NEW YORK • A short man in a beige button-down shirt emblazoned with the New York City health department logo walked through the doors of a restaurant kitchen, detected signs of vermin and called over the owner to tell him the bad news.
The restaurateur started shaking and sweating. He fell out of his chair, hit the floor and lost consciousness. An ambulance was called.
The most feared and loathed character in the city's restaurant business is not the critic, or the landlord. It is the health inspector.
New York's inspectors have long been capable of showing up unannounced, recording violations and, if necessary, shutting down a kitchen.
But in 2010, they acquired a new dimension of power: the ability to assign letter grades - printed on placards that must be visible from the street - and to post their findings in an online database where anyone can scrutinise a restaurant's inspection history.
Restaurateurs complained bitterly about the "scarlet letters," and what they saw as punitive enforcement aimed at raising money for the city.
Eight years on, that furore has cooled. The number of restaurants with an A grade rose to 93 per cent in April, from 81 per cent in that first year.
Yet many restaurateurs still feel aggrieved about the rating system; they talk of the health inspectors as arbitrary, unjust - and frightening enough to send an owner to the hospital with a panic attack.
As it turns out, the man in beige who precipitated that crisis is a pleasant, even-keeled individual named Fayick Suleman, who lives in the Bronx with his wife and two children, and - like the letter-grading system - is celebrating his eighth anniversary at the Department of Health and Mental Hygiene.
Mr Suleman was in one of the first groups of health inspectors hired and trained after the department began the grades, largely in response to a widely circulated 2007 amateur video that showed rats scurrying through a fast-food kitchen. There are now about 100 restaurant inspectors.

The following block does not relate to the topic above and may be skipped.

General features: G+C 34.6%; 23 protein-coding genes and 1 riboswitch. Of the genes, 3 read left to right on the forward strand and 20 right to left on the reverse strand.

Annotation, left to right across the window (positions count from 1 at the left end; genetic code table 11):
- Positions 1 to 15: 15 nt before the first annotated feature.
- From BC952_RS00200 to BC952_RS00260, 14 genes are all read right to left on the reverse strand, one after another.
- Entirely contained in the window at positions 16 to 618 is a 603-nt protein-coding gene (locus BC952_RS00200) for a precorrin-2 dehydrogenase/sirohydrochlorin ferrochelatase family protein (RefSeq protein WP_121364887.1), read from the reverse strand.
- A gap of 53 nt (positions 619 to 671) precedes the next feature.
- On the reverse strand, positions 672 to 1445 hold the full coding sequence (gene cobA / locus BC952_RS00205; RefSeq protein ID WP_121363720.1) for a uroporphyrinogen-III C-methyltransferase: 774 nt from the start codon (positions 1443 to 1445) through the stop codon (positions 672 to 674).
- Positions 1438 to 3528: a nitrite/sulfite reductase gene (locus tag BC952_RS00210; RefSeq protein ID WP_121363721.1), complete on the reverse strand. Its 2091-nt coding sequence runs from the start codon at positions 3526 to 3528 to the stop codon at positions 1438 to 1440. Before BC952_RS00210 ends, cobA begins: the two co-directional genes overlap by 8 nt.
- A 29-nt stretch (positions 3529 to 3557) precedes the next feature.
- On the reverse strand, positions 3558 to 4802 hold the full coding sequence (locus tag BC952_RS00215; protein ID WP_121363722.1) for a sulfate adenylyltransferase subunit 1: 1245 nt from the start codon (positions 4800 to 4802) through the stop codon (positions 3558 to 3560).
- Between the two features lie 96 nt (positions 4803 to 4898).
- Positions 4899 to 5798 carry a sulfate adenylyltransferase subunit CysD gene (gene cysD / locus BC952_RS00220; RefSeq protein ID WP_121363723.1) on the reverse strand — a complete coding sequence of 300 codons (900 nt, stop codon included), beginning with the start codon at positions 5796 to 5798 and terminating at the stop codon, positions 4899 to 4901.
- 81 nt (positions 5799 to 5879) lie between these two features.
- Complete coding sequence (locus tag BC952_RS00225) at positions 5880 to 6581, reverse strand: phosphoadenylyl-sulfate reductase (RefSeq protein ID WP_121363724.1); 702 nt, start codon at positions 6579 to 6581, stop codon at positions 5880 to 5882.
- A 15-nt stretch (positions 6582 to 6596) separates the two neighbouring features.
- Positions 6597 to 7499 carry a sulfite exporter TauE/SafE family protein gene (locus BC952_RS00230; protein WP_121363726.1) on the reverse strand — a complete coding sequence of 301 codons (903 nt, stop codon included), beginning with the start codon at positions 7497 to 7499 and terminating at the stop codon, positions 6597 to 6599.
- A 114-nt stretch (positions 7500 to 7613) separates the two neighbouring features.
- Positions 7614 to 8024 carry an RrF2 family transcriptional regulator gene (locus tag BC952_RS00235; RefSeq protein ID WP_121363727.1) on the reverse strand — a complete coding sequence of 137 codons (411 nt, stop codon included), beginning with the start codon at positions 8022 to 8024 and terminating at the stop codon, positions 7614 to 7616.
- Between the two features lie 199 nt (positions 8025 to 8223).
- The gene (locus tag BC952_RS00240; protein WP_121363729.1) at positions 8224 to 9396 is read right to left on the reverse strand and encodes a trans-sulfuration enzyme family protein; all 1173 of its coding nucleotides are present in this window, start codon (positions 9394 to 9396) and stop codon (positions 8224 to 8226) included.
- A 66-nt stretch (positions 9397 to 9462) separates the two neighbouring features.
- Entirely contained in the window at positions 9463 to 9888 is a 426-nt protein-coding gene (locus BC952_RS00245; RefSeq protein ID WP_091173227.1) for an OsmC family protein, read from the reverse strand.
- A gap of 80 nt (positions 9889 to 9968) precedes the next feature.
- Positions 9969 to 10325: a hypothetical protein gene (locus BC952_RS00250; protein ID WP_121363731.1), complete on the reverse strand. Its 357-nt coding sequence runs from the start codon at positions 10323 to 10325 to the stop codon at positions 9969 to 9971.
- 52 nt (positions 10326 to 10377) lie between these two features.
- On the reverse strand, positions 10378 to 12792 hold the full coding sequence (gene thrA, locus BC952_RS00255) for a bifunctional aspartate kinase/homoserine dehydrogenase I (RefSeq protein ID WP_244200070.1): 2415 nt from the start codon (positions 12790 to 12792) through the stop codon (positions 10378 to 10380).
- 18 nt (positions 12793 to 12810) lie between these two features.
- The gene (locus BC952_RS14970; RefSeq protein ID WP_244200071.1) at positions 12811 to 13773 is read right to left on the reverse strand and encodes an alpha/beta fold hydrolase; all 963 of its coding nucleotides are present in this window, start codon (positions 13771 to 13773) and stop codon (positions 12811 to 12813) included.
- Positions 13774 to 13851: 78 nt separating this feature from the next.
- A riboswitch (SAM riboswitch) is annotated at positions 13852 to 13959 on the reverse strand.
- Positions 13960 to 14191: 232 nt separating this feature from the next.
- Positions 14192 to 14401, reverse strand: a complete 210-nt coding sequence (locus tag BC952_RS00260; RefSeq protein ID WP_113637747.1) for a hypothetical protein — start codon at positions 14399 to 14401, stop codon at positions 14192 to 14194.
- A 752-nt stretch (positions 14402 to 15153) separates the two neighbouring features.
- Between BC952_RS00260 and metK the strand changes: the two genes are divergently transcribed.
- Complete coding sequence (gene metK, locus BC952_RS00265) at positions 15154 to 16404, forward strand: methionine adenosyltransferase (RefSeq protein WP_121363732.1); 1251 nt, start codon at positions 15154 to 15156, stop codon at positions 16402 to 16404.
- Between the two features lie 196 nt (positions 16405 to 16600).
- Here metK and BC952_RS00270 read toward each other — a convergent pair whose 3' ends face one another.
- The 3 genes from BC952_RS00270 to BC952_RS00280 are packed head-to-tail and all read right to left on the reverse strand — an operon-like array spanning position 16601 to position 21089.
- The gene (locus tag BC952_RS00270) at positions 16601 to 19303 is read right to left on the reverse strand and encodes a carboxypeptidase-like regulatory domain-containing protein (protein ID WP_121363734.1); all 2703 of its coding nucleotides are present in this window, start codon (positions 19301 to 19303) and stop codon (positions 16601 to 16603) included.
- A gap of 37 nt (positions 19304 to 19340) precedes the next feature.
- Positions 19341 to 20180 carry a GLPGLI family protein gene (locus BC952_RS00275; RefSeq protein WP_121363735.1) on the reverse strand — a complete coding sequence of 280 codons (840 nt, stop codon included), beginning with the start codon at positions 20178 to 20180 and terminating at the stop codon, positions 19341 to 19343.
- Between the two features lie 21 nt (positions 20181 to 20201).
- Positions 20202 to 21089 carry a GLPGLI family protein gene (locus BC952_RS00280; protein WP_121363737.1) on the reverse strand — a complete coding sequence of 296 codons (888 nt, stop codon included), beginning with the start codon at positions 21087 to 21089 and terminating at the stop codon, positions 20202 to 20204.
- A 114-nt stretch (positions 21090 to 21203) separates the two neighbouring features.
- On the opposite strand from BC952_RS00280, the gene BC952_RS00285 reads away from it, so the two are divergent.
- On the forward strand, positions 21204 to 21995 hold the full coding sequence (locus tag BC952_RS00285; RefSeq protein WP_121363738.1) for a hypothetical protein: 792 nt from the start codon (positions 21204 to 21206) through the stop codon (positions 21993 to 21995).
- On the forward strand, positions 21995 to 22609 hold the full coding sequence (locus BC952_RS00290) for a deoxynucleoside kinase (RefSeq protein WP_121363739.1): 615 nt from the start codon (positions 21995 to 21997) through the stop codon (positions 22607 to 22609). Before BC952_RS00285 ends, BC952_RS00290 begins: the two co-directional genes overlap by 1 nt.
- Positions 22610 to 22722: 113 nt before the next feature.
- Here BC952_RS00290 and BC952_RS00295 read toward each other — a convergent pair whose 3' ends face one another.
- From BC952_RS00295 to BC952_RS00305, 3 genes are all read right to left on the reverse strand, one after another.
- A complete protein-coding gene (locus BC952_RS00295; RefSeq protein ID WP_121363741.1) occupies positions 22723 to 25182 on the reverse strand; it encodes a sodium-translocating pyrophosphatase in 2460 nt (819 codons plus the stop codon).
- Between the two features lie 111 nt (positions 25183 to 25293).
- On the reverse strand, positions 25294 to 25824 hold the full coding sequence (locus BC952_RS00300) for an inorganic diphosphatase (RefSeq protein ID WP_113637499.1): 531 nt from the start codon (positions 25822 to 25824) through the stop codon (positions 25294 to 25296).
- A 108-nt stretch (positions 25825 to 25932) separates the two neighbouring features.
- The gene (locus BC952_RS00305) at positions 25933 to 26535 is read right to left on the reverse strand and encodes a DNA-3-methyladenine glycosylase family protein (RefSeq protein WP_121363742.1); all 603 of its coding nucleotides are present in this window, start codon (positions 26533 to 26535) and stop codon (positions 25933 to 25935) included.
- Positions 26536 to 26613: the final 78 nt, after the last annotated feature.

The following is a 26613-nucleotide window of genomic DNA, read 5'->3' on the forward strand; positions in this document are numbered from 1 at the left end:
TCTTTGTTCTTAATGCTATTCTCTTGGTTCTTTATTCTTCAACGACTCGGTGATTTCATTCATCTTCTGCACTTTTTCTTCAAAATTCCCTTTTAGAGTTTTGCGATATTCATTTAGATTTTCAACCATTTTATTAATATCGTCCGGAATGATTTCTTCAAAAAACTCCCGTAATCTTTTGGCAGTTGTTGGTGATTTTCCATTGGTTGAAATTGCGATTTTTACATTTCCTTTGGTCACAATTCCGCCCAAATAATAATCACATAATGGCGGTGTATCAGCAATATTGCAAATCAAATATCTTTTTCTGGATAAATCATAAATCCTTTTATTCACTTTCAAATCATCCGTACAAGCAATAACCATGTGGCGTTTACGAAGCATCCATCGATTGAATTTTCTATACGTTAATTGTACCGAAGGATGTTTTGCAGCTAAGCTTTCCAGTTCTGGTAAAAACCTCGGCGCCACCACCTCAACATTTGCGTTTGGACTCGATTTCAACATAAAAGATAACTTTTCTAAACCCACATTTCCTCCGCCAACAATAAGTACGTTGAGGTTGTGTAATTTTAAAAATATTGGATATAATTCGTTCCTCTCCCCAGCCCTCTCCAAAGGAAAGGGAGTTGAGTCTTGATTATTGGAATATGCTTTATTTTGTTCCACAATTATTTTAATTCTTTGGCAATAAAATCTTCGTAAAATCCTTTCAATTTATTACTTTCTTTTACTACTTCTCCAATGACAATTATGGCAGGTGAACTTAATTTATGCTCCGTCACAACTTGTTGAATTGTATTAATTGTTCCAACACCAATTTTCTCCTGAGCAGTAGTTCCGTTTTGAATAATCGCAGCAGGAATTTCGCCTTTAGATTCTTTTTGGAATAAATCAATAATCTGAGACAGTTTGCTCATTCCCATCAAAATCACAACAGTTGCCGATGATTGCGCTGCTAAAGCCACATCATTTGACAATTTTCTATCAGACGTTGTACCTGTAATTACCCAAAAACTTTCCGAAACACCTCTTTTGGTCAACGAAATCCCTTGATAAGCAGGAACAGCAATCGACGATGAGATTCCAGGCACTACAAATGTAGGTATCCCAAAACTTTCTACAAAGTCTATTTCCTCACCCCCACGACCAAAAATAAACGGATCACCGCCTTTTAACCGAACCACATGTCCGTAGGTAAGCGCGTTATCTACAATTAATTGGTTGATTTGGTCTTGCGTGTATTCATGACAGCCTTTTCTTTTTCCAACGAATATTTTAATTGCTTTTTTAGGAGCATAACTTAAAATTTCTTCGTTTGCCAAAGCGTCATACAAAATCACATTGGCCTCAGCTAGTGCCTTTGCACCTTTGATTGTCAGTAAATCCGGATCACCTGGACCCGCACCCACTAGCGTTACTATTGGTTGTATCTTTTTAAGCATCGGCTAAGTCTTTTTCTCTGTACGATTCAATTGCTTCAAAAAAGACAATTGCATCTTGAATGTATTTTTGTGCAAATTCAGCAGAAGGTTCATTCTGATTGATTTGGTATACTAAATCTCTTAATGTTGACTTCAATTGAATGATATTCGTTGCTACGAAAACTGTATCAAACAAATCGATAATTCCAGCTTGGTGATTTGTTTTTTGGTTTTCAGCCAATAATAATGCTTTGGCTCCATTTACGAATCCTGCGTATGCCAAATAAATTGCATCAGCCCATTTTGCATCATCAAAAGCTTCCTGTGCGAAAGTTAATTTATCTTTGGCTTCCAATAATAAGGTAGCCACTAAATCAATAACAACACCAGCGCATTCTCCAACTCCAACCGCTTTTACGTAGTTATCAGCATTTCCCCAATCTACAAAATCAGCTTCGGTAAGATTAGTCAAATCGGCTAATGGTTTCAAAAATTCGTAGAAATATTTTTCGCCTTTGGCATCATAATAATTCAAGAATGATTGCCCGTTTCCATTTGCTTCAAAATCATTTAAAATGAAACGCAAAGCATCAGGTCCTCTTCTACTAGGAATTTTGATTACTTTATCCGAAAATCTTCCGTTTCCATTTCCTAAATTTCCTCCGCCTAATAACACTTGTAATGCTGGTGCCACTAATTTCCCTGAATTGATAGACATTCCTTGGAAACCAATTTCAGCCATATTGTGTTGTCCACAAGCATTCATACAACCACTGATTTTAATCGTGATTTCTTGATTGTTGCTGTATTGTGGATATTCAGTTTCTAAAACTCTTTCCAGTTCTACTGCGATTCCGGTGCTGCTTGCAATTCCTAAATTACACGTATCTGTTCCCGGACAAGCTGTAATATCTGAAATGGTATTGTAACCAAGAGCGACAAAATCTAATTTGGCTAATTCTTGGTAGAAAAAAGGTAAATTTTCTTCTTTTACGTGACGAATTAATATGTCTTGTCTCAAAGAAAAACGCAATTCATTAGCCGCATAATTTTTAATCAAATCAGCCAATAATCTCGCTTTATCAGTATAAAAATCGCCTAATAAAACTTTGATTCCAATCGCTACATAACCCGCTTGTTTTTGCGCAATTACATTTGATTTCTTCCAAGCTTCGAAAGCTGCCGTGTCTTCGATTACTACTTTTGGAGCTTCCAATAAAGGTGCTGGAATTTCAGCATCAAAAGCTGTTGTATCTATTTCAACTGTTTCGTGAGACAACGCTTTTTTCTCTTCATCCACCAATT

He conducts three or four inspections a day, on average, normally working from 9am until 5pm, or from 3 to 11pm - though a nightclub inspection could keep him out as late as 3am.
His daily schedule is set by a computer that generates a list of randomly selected restaurants in any of the five boroughs.
Inspections can take as little as an hour, or several hours if food safety conditions are poor.
Mr Suleman has to finish one visit before he can start the next. This means that, contrary to the widespread belief that inspectors deliberately show up during peak hours, he has little control over what time he arrives.
Life on the job is lonely. Mr Suleman travels around the city by himself, carrying a backpack with about 18kg of equipment, including the most important tools of all - the letter grades, printed on thick card stock.
The signs he carried were Grade Pending, A, B and "the almighty C", he said.
The last one read, "Closed By Order of the Commissioner of Health and Mental Hygiene". "This is the sign that nobody wants to see," he added with a small chuckle.
He often feels frustrated by the perception that inspectors are out to punish restaurants.
"I don't think there is any inspector who takes pride in closing down a restaurant," he said.
"But imagine food not being cooked to the right temperature and someone getting very sick. That would make me feel even more guilty."